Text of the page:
1. Join our mailing list to see what we’re all about
  2. Drop into the IRC channel to chat us up
  3. Hop onto the GitHub wiki and create your “people page”
  4. Head over to the registration page and reserve your seat for the event

There’s no waiting to see if your talk was accepted; no wondering if what you’re working on would be interesting to some review committee. Just sign up, post your ideas and head down to sunny Greenville, SC for a great weekend.

Need More REST Fest NOW?
Can’t wait for RESTFEst 2013 to get started? Take a look at our Vimeo channel with all the talks from previous years. There’s lots of very cool stuff there.

See you in September!

(Originally published on my personal blog.)

August 2nd, 2013

Getting Mobile Mojo Through App Innovation: The Enterprise View

Mobile MojoAPIs first found their footing among consumer Web sites wanting to transform into platforms. APIs let Web sites foster developer communities that could build apps anchored to their services. Innovative apps would attract new users to the Web site, help keep existing users engaged and –with a little bit of luck – make some money.

APIs Engage Developers, Developers Build Apps, Apps Enable Innovation
This virtuous cycle of APIs and innovation does not have to be limited to consumer Web sites. Enterprises have countless data and application resources distributed across their datacenters. All of these could be opened to internal developers via APIs. Done right, this could drive development innovation. Internal programmers with access to diverse internal information resources could build more compelling mobile and cloud apps, in less time.

Centralize API Discovery Through a Directory
Enablement is the starting point for getting developers building better apps, faster. Apps need data and APIs provide the windows into data, both inside the enterprise and out in cloud. Finding the APIs that front the data sources which enrich mobile apps is no easy task. Back in the days of SOA, service directories emerged as the vehicle for helping developers find software service elements that could be reused and composed into diverse business processes.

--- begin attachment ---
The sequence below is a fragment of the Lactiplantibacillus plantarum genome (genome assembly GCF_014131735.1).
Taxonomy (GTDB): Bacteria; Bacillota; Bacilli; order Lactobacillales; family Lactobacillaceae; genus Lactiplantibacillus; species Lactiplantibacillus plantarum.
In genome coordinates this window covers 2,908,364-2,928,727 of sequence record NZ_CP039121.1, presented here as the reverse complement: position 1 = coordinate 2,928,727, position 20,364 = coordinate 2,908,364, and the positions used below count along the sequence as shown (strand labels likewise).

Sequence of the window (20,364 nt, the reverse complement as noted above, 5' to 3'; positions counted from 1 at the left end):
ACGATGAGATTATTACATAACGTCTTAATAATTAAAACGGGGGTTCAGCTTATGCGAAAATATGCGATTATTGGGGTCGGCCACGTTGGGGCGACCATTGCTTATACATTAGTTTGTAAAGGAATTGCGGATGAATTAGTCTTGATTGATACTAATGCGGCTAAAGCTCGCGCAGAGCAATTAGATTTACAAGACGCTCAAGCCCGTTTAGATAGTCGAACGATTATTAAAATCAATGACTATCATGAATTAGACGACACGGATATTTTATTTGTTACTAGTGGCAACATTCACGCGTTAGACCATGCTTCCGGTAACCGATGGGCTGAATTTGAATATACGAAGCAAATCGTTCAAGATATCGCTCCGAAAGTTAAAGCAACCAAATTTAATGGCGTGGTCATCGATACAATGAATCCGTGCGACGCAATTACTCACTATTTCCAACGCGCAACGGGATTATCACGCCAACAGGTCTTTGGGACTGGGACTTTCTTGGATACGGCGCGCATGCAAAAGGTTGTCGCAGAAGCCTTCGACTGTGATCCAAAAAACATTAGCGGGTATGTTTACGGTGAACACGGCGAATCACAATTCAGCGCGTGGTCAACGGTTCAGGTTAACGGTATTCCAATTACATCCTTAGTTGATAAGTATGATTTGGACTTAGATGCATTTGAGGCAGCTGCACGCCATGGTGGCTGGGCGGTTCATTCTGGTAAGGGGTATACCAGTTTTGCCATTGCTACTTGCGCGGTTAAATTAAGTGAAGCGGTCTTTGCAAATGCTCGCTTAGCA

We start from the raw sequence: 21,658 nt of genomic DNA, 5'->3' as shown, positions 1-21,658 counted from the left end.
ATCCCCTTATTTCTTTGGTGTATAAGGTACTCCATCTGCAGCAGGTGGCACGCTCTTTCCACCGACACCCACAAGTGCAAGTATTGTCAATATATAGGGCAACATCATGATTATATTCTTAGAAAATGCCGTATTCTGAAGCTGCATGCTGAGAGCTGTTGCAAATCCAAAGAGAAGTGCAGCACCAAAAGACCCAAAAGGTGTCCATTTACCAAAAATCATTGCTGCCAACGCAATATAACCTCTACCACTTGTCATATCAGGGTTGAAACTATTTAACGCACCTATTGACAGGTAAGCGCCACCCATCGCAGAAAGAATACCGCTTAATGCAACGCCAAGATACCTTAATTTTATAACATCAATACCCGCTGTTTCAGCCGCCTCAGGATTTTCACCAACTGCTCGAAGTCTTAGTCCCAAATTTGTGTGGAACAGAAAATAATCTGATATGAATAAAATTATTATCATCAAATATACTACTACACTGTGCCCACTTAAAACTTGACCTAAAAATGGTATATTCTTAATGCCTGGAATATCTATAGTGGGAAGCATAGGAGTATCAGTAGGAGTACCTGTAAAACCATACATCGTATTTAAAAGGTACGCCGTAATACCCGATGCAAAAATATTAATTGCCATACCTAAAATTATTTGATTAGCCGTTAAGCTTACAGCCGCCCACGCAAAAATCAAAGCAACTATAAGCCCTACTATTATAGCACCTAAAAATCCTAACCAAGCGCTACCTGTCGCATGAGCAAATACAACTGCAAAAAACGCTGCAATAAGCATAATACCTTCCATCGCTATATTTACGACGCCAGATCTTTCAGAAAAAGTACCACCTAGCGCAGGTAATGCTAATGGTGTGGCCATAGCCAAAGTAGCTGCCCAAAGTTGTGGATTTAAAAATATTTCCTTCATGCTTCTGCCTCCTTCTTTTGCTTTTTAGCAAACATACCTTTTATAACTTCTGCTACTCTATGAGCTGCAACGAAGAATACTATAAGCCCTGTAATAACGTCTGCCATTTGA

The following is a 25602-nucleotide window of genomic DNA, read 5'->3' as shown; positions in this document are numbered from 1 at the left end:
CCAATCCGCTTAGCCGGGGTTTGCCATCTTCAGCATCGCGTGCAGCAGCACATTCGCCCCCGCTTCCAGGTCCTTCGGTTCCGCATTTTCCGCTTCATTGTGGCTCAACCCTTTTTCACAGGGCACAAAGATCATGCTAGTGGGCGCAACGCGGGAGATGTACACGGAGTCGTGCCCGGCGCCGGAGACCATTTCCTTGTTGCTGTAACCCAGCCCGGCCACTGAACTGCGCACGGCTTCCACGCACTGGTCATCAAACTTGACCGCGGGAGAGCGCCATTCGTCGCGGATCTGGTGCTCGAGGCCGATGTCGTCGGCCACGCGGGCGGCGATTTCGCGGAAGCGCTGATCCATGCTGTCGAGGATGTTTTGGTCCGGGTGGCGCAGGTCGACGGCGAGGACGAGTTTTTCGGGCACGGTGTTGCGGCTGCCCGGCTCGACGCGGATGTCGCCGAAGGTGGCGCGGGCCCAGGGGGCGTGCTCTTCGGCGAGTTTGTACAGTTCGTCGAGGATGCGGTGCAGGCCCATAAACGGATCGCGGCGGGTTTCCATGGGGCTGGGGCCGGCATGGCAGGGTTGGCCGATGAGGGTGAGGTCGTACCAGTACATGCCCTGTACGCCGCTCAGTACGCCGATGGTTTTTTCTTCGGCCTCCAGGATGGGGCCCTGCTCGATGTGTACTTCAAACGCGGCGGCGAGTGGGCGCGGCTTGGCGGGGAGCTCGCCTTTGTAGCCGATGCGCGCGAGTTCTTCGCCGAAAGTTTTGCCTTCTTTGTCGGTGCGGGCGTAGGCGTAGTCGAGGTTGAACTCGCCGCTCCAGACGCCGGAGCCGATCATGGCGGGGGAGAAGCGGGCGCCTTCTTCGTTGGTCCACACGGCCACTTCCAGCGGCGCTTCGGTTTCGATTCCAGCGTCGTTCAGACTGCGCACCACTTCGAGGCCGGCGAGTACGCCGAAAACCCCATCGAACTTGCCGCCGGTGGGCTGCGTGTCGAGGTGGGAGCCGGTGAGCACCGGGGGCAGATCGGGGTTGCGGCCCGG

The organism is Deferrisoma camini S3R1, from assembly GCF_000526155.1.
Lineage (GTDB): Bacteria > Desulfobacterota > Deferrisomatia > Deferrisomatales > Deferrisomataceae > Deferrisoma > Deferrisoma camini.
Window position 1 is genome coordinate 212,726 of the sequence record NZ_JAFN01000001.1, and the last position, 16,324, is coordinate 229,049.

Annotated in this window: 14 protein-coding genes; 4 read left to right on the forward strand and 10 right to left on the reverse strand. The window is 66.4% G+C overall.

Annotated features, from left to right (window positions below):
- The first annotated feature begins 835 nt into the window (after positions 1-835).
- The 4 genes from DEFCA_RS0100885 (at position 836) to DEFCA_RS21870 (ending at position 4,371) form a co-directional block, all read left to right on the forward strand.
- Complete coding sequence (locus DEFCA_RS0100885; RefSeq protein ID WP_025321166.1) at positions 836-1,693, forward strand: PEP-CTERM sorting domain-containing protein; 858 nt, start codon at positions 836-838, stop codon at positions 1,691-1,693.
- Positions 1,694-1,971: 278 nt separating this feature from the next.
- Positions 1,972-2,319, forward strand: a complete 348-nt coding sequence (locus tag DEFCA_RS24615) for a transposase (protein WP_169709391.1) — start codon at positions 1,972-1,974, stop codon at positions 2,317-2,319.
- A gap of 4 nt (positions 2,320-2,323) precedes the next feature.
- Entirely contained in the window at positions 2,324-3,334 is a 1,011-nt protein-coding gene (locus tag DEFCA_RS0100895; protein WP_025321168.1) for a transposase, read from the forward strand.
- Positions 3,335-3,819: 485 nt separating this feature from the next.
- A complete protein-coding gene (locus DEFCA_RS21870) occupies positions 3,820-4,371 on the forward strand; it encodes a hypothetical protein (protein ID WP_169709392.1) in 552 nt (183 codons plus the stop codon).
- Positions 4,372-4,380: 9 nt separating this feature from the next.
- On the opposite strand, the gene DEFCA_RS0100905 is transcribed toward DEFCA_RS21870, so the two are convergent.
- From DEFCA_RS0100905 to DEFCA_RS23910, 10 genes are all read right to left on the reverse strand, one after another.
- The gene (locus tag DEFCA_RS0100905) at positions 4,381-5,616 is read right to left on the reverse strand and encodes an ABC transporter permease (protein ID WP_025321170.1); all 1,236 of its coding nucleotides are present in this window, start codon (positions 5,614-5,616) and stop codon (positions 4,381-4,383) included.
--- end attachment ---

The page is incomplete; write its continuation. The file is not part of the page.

An API portal can assume a similar role in providing a centralized point of API discovery and reuse in mobile. An API portal provides the core directory, developer management and developer collaboration features that aid mobile innovation. It presents information on what data resources are available and how these resources can be accessed, along with documentation, code samples and so on, all in a simple Web-based format.

Inside vs. Outside Developers
For some time, vendors have been making API portals available from the cloud, with an eye to aiding the external long-tail developer. But that same technology brought inside the datacenter can also be used by internal developers. While external developers can provide a forum for experimentation and education, the real ROI for most enterprises will occur inside the DMZ. Making internal developers building mobile apps productive and agile will help organizations deliver effective consumer and employee-facing apps faster.
But to do this, the API portal will need to be brought inside the firewall where the enterprise will be able manage internal developers securely. This will increase productivity, which will result in more and richer apps, in less time.

Powering the Internal Developer
Having seen the potential service directories had for organizing internal development efforts, Layer 7 has effectively bridged the lessons of SOA to mobile. The Layer 7 API Portal is unique in that it can support classic SOAP services along with newer REST interfaces and can be deployed 100% inside the datacenter. This enables enterprises to use API portals strategically – not just for powering external developer communities. By placing itself at the center of an internal app-building ecosystem, the Layer 7 API Portal can spur innovation across mobile development teams.

August 1st, 2013

Who Won’t Have an API?

Written by
 

API InfographicThat’s what we struggled to find out in our recent survey of enterprises. While we failed to canvass the North Koreans, it would seem the vast majority of enterprises in the developed world plan to implement an API program in one form or another. This probably helps – at least in part – to explain the surfeit of acquisition and funding-related news coverage the API Management sector has recently experienced

But what was perhaps most revelatory about Layer 7’s API survey and its accompanying infographic was that that it did not reveal any one leading driver for API publishing programs or any one implementation preference for API Management solutions.

Enterprises are using APIs for mobility, cloud, integration and developer programs. They are also deploying APIs from their datacenters, from the cloud and from hybrid environments. What that tells me is that flexibility should be the critical consideration for anyone evaluating the API Management alternatives.

(Full disclosure: Layer 7 offers the most flexible API delivery, management and security solution in the marketplace.)